February 28, 2008
Bit of D.C. subway graffiti
Silver Spring at night.
from an interview with Fred Wiseman about his new film State Legislature:
NYMAG: People say that we’re living in a time of resurgence for documentaries, but it seems to us that most of the documentaries coming out are designed to prove some political point.
WISEMAN: Yes, they’re ideological movies. They have a political point of attack. They’re very different from what I’m doing. What’s taking place in documentaries doesn’t interest me at all. I’ve found that things are more complicated than even I assume they are when I start. And I hate the idea of simplifying material for political purpose.
New year, new picture of the day. I’m waking up.
“Hillary is the ultimate in venal, ambitious, unscrupulous, Machievellian, power-mad politicos, and that is why the Dowbrigade is supporting her in this ill-fated race. The last two girly-men the Demos put up got their lunch money stolen on the way to school, and the country has been paying dearly ever since.
Maybe its time for a manly-girl who knows how to fight dirty and get even.”
After seeing There Will Be Blood, and thinking about it a bit, I said that Paul Thomas Anderson was the false prophet Eli Sunday and those raving about his film are Eli’s sheep. It’s certainly a gorgeous film, an epic one, a mammothly forceful and visceral one, I’ll give him that. But ultimately is anything being said? I see nothing more than was said in Citizen Kane ages ago, or Chinatown, or 2001, all of which the film heavily borrows from visually. I’ve seen it said many times that this film is doing something new, but can anyone explain to me what exactly that is? I see a film student’s orgasm of references and allusion, but little else, and ultimately an empty core. Elusive Lucidity said it so perfectly:
… I’m not convinced the film is more than half-baked, conceptually and thematically, and I feel as though Anderson were really sure of how he wanted to say something meaningful but spent less time on the meaning that supplied that … meaningfulness. To be clear: I’m not lodging a “style over substance” complaint, exactly, but rather suggesting that PTA knows only partly what he wants to say, and knows perhaps way too well how he wants to say it. I’m pretty convinced that Anderson is an artist who wants to Say Something; less convinced that he’s accomplished at following through on those very terms. Perhaps it’s a case of “we can spot our own”–when I was a teenager with my own fairly routine movie geek obsessions, and I harbored my own filmmaking dreams, I would often obsess about how my future movie masterpieces would be, and get intoxicated on their imagined affect while paying little heed to real thematic, philosophical, aesthetic elbow-grease. Paul Thomas Anderson sometimes strikes me as someone who never entirely grew out of this stage–the need to tell truths but the rush to sometimes not think them through–and via charisma as well as intelligence & talent, gets away with it.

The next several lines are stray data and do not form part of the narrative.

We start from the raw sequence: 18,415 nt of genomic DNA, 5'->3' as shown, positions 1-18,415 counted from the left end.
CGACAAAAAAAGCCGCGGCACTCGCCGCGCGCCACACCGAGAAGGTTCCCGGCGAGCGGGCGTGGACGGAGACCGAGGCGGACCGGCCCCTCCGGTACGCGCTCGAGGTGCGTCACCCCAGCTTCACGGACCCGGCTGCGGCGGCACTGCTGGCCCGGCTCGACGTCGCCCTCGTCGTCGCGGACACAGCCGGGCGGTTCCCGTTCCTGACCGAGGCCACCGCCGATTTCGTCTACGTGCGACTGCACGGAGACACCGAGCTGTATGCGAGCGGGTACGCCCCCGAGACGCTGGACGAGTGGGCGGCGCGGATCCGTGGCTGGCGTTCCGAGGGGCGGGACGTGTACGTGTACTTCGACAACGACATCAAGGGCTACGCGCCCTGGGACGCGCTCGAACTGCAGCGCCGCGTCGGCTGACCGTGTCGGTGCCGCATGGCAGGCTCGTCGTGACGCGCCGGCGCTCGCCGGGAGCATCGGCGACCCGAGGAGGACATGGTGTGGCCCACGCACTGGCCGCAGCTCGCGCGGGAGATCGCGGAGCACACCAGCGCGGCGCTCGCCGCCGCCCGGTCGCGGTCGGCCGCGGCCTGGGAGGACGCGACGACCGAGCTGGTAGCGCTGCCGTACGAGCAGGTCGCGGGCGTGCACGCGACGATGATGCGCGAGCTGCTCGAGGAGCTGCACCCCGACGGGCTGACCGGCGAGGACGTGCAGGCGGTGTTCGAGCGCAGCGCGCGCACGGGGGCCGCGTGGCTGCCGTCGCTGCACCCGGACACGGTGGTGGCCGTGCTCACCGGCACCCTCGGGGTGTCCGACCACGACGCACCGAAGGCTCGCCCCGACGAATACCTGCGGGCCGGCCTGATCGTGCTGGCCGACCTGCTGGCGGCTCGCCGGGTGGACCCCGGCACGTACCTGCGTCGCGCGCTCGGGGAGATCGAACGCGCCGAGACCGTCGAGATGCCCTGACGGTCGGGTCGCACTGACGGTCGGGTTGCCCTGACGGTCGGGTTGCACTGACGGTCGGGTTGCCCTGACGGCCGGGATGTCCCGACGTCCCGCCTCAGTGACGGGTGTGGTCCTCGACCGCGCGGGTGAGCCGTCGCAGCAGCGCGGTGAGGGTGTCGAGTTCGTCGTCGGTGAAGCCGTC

And another great bit from Long Pauses:
… that’s where the greatest strengths of There Will Be Blood lie — the two hours of screen time enjoyed by Daniel Day-Lewis, whose acting is stagey and theatrical in an Elia Kazan-ish way but whose sunburned face, stooped shoulders, and bum knee give Plainview more life than he maybe deserves… Anderson isn’t a contemplative filmmaker. He’s downright bombastic — never happier than when emotions are red-lined, music a-blaring, camera swinging at a frenzy. …Anderson is so good at those scenes, so gifted as a manipulator of our emotions and allegiances, that we overlook the banality and senselessness of the drama. What a fascinating mess of a movie.
Hear hear. When I see any of Anderson’s films I see an immature film student who adores art films but doesn’t really understand them and thinks throwing a bunch of ponderous/difficult/conflicting stuff up on the screen in gorgeous images amounts to something meaningful. And what disappoints me is that few film geeks ever agree with this, but go on with their orgy of trying to pry some meaning out of his films (it’s about capitalism vs. religion! a religious allegory! an allegory for bush! blech blech blech…) and falling right into his giggling schoolboy trap.
Much as many do with the other mammoth fraud out there now, Juno. See post below.
UPDATE: Also wanted to link a podcast on the subject from some like-minded people over at Steady Diet of Film. One of them says something I have thought many times—many critics who say they love this film say they are speechless, dumbfounded, don’t know what to say…implying that it’s because the film’s so powerful, but in my opinion, it’s because there’s just nothing to say. There’s nothing to be wrung from the film, it’s just a virtuoso Daniel Day Lewis flexing his ample acting muscle, no more no less.
And that milkshake metaphor is bullshit. PT Anderson does not understand metaphor. I’m posting here a comment I made over at Chuck’s blog:
“…from what i recall, in the context of the oil business, daniel plainview is saying he’s pumping oil out from all of the land around that one plot, and because it’s just one big sea of oil down there, he doesn’t need that one plot–it’ll get sucked up along with the rest. the milkshake metaphor, visually, doesn’t actually work for that at all. what’s actually happening is that it’s one giant milkshake all connected, not two separate ones and i’m putting my straw into yours. he’s saying he doesn’t need a straw, basically. my 12 other straws will drain you on their own.”